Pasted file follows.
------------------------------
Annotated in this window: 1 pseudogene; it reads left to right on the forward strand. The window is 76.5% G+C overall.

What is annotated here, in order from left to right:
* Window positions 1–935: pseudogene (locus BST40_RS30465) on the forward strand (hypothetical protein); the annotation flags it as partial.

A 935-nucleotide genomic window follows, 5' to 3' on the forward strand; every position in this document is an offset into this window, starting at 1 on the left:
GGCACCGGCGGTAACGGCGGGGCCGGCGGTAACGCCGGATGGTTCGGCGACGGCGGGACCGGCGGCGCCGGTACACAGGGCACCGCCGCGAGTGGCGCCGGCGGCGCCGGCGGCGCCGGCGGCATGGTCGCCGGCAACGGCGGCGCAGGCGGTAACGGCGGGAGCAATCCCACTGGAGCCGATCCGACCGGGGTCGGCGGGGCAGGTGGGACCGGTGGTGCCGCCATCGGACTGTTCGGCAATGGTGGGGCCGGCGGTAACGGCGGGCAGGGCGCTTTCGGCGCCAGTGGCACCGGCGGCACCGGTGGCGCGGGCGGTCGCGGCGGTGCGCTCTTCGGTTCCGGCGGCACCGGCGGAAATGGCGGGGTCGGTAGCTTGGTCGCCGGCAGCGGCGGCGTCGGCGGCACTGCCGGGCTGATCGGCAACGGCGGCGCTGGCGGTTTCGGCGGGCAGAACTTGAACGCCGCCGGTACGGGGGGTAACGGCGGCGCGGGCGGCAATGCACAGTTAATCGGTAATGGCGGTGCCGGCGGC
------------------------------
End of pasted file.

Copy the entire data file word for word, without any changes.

Annotated in this window: 1 pseudogene; it reads left to right on the forward strand. The window is 76.5% G+C overall.

What is annotated here, in order from left to right:
* Window positions 1–935: pseudogene (locus BST40_RS30465) on the forward strand (hypothetical protein); the annotation flags it as partial.

A 935-nucleotide genomic window follows, 5' to 3' on the forward strand; every position in this document is an offset into this window, starting at 1 on the left:
GGCACCGGCGGTAACGGCGGGGCCGGCGGTAACGCCGGATGGTTCGGCGACGGCGGGACCGGCGGCGCCGGTACACAGGGCACCGCCGCGAGTGGCGCCGGCGGCGCCGGCGGCGCCGGCGGCATGGTCGCCGGCAACGGCGGCGCAGGCGGTAACGGCGGGAGCAATCCCACTGGAGCCGATCCGACCGGGGTCGGCGGGGCAGGTGGGACCGGTGGTGCCGCCATCGGACTGTTCGGCAATGGTGGGGCCGGCGGTAACGGCGGGCAGGGCGCTTTCGGCGCCAGTGGCACCGGCGGCACCGGTGGCGCGGGCGGTCGCGGCGGTGCGCTCTTCGGTTCCGGCGGCACCGGCGGAAATGGCGGGGTCGGTAGCTTGGTCGCCGGCAGCGGCGGCGTCGGCGGCACTGCCGGGCTGATCGGCAACGGCGGCGCTGGCGGTTTCGGCGGGCAGAACTTGAACGCCGCCGGTACGGGGGGTAACGGCGGCGCGGGCGGCAATGCACAGTTAATCGGTAATGGCGGTGCCGGCGGC